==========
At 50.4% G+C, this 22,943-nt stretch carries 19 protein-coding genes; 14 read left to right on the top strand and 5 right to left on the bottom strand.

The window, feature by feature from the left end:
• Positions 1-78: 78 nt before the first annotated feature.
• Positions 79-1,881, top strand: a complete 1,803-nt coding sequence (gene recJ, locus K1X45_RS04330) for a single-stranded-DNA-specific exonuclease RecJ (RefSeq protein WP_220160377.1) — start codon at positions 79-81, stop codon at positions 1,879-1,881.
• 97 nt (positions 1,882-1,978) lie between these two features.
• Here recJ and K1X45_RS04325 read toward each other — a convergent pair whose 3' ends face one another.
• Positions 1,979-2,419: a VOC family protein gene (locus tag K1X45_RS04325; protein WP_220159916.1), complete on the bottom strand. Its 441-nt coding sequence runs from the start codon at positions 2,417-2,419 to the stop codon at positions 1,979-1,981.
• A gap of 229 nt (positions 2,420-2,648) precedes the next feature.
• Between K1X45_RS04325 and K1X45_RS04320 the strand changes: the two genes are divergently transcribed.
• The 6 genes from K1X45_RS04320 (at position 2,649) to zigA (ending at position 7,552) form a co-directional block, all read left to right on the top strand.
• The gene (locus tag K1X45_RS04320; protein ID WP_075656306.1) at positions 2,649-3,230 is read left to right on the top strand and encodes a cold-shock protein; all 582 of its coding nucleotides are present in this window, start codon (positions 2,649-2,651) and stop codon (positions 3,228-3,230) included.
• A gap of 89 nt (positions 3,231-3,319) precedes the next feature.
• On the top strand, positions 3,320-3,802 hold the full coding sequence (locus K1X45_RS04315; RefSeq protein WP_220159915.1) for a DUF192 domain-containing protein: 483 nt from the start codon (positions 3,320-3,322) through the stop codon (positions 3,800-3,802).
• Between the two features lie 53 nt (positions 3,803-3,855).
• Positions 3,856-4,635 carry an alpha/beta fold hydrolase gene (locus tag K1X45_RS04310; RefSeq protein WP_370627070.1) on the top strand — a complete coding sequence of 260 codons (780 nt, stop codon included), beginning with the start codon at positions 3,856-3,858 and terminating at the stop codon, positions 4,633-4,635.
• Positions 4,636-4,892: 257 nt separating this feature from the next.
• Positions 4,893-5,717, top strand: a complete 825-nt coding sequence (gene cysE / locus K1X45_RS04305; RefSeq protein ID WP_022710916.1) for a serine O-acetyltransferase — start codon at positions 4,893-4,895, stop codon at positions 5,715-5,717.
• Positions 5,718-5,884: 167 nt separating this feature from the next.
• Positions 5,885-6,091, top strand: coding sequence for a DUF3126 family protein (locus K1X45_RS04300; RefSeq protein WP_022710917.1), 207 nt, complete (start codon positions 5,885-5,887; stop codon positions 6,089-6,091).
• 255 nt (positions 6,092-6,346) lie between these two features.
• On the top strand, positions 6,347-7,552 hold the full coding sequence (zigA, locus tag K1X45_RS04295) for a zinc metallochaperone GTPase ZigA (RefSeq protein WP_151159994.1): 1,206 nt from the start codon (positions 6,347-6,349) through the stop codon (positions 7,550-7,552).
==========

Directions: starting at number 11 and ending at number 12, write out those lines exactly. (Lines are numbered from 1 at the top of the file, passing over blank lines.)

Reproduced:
• The gene (locus tag K1X45_RS04320; protein ID WP_075656306.1) at positions 2,649-3,230 is read left to right on the top strand and encodes a cold-shock protein; all 582 of its coding nucleotides are present in this window, start codon (positions 2,649-2,651) and stop codon (positions 3,228-3,230) included.
• A gap of 89 nt (positions 3,231-3,319) precedes the next feature.